It was not until the mid-naughties that that sense of disquiet manifested into the souls of a handful of teacher characters for whom the description “flawed” does not begin to cut it, and for whom any grading in the school of life would slap them with an instant F.
“What’s history?” asks Dan Dunne (Ryan Gosling), sleeves up, tie loose, shirt unbuttoned, magazine rolled up in back pocket, to his class of whippersnappers. It’s obvious from the opening moments of Half Nelson (2006) that Dunne is effortlessly cool. He doesn’t need to try to win affection from his pupils, unlike Michelle “remember I’m wearing leather!” Pfeiffer.
But Dunne is a bit too hip, a bit too street for his own good. Especially for the good of his internal organs. Outside the classroom, early in the film, we watch him slam down drinks at a bar, snort cocaine with two girls then meet a drug dealer in his car. He’s not a tea-and-crosswords kind of guy.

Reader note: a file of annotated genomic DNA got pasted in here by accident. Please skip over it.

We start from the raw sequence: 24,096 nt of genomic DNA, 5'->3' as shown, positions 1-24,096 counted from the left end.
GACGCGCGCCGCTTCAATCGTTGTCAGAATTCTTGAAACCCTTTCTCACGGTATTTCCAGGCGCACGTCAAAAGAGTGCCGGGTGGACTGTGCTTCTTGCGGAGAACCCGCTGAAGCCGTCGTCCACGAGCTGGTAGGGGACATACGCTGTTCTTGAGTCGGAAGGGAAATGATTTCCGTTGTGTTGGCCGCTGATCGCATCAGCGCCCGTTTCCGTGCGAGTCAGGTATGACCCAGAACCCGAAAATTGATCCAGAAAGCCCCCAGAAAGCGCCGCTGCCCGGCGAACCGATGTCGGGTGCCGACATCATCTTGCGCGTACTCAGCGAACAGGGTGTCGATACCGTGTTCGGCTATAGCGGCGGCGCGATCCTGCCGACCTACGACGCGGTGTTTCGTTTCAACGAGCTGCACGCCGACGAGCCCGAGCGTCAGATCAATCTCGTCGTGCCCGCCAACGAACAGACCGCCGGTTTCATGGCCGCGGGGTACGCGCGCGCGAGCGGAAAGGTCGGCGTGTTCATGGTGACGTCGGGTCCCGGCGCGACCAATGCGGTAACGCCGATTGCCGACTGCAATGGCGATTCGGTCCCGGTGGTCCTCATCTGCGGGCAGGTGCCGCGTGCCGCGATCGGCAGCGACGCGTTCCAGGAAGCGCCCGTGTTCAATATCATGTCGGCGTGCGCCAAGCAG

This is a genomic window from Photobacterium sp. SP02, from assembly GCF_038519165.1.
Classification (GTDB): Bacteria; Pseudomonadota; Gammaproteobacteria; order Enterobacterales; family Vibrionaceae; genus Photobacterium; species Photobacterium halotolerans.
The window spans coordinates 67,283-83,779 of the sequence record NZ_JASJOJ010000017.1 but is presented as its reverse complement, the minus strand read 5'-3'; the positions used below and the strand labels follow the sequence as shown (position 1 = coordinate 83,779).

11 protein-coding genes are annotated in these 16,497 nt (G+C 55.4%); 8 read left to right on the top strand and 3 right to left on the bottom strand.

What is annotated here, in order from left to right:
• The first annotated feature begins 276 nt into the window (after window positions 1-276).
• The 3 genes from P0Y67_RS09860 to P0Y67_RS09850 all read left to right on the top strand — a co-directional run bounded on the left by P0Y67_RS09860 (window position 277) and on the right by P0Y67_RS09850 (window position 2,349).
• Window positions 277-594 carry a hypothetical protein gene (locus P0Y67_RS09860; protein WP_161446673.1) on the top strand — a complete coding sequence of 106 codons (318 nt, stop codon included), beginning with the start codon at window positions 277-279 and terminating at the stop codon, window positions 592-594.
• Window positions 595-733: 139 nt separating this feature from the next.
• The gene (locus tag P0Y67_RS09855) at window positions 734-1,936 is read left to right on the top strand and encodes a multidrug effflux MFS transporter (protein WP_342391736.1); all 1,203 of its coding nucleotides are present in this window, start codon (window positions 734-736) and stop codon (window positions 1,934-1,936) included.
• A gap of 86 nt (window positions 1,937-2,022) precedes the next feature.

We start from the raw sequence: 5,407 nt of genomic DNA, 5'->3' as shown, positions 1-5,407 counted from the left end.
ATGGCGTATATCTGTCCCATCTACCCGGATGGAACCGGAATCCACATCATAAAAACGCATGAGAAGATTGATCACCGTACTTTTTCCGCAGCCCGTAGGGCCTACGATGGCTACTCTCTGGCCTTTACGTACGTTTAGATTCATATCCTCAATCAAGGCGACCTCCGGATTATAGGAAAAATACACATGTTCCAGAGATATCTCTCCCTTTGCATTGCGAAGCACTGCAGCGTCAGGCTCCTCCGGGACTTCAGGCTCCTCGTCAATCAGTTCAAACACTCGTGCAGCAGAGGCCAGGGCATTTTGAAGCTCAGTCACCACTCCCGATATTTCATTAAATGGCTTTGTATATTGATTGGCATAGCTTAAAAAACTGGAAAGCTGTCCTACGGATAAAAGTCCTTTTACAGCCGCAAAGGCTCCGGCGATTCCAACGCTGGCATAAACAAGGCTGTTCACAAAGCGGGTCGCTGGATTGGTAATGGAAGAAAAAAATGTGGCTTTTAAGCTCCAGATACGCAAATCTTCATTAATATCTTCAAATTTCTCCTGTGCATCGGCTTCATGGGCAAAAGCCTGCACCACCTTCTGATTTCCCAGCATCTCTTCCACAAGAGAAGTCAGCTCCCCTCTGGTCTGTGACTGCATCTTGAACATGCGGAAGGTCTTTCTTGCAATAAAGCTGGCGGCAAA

Dunne is short on money so he buys crack instead of coke, and that proverbial slippery slope suddenly gets a whole lot more slippery. A few moments later we see him flopped on a dirty school toilet floor while a student dabs his forehead with a damp cloth.
“I used to be so fucked up but now I’m cleaned up,” he says, then snorts another line.
Fast forward three years and things get heavy, really heavy, for mild-mannered teacher Lance (Robin Williams) in World’s Greatest Dad (2009). His students disrespect him. His porn-addicted filthy-mouthed teenage son verbally abuses him.
All this changes the night Lance opens his kid’s bedroom door and discovers him dead from autoerotic asphyxiation. Riddled with shame, Lance tells everybody that his boy committed suicide. He writes a fake diary and publishes it. The book becomes a best seller. In no time he’s appearing on TV chat shows.
Rich and famous, popular and respected, Lance cashes in on some elephantine-sized lies before finally losing it, stripping off to swim naked in the school pool to the tune of Under Pressure. As you do.